By Terry Spear
An excerpt from A GHOST OF A CHANCE AT LOVE…
A glimmer of early morning light shimmered through the separation in the burgundy velvet curtains hanging loosely over the window. Shadows flitted across the papered wall in a choreographed dance. Not wanting to rise without turning on some heat, Lisa finally gave up and grabbed her blouse at the end of the bed then hurriedly put it on. She buttoned the pearls of her lace-trimmed sleeves and slid off the goose-down mattress. After groping around for her skirt, she finally felt the denim and pulled it on. Feeling slightly warmer, she reached over to turn on the lamp but couldn’t find it. She slid off the bed and made her way to the door, trying not to stumble over anything in the dark.
Her vision blurred, and her head swam as if a heavy dose of vertigo suddenly infected her. Stumbling back to the bed, she collapsed.
“Why am I so dizzy?” Trying to still the pounding sensation, she massaged her temple.
The last time she’d felt this lightheaded, she’d had heat exhaustion, hiking with Tom in Palo Duro Canyon out west without enough water to chase away dehydration on a hot summer day.
A sickening thought occurred to her—what if she was pregnant? She’d made the horrible mistake of having sex with Tom right before the separation. Before she knew he was having an affair and planned to leave her. As irregular as her blasted periods were, she could never be sure.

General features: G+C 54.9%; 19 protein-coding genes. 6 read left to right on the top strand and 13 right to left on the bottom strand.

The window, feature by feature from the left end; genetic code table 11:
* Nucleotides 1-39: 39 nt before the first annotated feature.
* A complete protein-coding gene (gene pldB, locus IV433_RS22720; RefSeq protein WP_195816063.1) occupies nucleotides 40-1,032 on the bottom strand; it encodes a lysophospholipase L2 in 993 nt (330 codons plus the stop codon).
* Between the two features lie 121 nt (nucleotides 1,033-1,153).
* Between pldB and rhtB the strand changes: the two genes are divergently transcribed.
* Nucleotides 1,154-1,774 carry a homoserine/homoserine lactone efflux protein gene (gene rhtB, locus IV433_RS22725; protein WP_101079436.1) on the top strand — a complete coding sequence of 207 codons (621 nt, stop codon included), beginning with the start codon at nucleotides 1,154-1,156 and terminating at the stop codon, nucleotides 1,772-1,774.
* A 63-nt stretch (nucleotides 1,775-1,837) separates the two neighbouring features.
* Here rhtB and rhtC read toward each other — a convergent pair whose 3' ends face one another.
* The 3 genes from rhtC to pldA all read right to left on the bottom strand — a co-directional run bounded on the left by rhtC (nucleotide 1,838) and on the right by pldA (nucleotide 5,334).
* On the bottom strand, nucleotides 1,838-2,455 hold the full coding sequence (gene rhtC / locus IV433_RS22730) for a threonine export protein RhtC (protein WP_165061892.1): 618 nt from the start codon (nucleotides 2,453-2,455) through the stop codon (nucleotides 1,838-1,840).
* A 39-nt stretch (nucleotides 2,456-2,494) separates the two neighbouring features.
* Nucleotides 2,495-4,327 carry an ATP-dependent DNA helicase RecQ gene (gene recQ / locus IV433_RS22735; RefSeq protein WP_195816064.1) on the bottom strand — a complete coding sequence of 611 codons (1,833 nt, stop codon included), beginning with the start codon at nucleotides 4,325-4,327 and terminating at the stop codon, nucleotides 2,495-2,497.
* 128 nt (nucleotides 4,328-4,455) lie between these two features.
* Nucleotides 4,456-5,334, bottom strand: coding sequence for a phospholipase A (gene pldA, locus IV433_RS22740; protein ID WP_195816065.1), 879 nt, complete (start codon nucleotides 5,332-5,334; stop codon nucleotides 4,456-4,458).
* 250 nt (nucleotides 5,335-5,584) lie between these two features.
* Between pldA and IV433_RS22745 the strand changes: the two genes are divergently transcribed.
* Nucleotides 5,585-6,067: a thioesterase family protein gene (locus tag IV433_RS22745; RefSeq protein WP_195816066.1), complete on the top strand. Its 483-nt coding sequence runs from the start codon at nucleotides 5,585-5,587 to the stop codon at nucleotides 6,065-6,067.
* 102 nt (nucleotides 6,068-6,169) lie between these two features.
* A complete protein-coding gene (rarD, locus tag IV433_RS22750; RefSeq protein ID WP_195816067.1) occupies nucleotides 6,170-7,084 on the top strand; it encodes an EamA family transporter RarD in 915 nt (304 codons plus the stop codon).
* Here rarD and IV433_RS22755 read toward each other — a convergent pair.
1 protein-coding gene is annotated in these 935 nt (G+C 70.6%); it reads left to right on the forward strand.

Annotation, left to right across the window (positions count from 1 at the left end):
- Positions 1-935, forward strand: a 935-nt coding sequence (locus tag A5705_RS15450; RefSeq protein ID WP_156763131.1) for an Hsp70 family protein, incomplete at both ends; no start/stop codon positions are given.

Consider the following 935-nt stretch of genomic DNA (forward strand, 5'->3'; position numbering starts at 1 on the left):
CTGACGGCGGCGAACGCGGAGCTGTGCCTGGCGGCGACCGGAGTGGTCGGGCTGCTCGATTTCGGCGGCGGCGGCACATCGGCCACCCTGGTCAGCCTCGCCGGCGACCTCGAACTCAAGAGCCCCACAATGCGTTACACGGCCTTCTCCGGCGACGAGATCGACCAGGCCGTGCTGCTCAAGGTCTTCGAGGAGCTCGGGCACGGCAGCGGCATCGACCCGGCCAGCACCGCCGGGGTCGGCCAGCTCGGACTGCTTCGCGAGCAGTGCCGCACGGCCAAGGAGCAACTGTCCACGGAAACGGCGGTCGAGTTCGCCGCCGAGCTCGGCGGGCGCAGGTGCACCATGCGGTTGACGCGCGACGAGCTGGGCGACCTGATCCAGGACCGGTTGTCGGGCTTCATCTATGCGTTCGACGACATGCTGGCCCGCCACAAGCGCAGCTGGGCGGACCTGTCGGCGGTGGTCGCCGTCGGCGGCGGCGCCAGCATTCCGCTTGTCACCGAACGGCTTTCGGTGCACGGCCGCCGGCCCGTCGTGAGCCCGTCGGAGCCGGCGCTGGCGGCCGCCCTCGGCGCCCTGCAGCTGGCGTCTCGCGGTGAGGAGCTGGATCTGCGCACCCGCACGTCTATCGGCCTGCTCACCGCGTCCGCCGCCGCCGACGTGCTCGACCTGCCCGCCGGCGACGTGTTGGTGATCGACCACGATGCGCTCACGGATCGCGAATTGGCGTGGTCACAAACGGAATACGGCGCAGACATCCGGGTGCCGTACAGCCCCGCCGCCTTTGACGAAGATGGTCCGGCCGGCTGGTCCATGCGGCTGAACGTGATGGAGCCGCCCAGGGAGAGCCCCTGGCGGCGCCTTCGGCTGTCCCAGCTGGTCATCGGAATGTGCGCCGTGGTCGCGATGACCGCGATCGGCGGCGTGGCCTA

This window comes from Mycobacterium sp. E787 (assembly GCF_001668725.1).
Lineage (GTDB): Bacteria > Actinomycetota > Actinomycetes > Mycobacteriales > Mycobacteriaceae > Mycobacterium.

Not wanting to deal with that scenario, she quickly dismissed the notion.
She lay back down to settle the turmoil in her head and stomach when a hazy light appeared, wavering in the corner of the room. For a second, the dimly lit figure lingered then vanished.
Groaning, Lisa closed her eyes and rubbed them. “Now, I’m seeing things.”
Turning on her side, she saw pale sunlight peeking through the edges of the curtains. She slipped off the bed, went to the window, and pulled the heavy drapes aside. The leaded, opaque glass distorted the view. Admiring the beveling she ran her finger over the old-time panels. They reminded her of the ones in her mother’s sunroom when she was little. A hint of rose wafted to her as if she was in her mother’s garden again. A pang of regret washed over her. She’d wished her parents had lived to see her marry. Now she was almost glad they didn’t have to see her marriage dissolve in disgrace.
Lisa shoved the window open and took a deep breath of the cool fresh breeze.
Turning her attention to the bedside tables, she noted the lamp sat on the one farthest from where she’d been sleeping, until she’d snuggled with the stranger. She walked around the bed and studied the shiny lantern mirroring her disheveled reflection. When she touched the amber glass, the heat burned the tips of her fingers, and she jerked her hand back.
An oil lamp? She could have sworn she turned on an electric lamp last night. She didn’t have any matches to light an oil lamp. Unless the cowboy had lit it while she was dead to the world. But it had to have been hours since then. So why was it still hot?